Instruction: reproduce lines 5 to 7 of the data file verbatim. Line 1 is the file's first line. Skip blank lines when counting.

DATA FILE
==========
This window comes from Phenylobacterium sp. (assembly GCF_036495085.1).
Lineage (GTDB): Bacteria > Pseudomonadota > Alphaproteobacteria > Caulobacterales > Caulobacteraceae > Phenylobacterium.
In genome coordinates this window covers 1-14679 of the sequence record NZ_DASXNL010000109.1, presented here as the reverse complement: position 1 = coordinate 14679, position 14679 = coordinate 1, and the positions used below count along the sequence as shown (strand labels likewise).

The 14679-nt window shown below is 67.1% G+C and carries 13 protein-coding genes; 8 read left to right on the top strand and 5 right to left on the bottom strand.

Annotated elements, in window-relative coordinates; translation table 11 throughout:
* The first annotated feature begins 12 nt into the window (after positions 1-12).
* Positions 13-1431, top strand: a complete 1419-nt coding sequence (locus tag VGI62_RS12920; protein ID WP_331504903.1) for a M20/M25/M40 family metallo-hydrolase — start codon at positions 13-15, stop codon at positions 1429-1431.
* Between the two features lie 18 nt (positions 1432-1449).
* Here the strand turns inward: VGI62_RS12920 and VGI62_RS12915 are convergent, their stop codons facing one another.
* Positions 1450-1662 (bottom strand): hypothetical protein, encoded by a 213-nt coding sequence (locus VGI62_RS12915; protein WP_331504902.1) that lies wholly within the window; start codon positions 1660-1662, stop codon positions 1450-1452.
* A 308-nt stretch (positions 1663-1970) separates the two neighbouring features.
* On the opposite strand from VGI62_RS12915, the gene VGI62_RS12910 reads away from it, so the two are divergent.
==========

Annotated elements, in window-relative coordinates; translation table 11 throughout:
* The first annotated feature begins 12 nt into the window (after positions 1-12).
* Positions 13-1431, top strand: a complete 1419-nt coding sequence (locus tag VGI62_RS12920; protein ID WP_331504903.1) for a M20/M25/M40 family metallo-hydrolase — start codon at positions 13-15, stop codon at positions 1429-1431.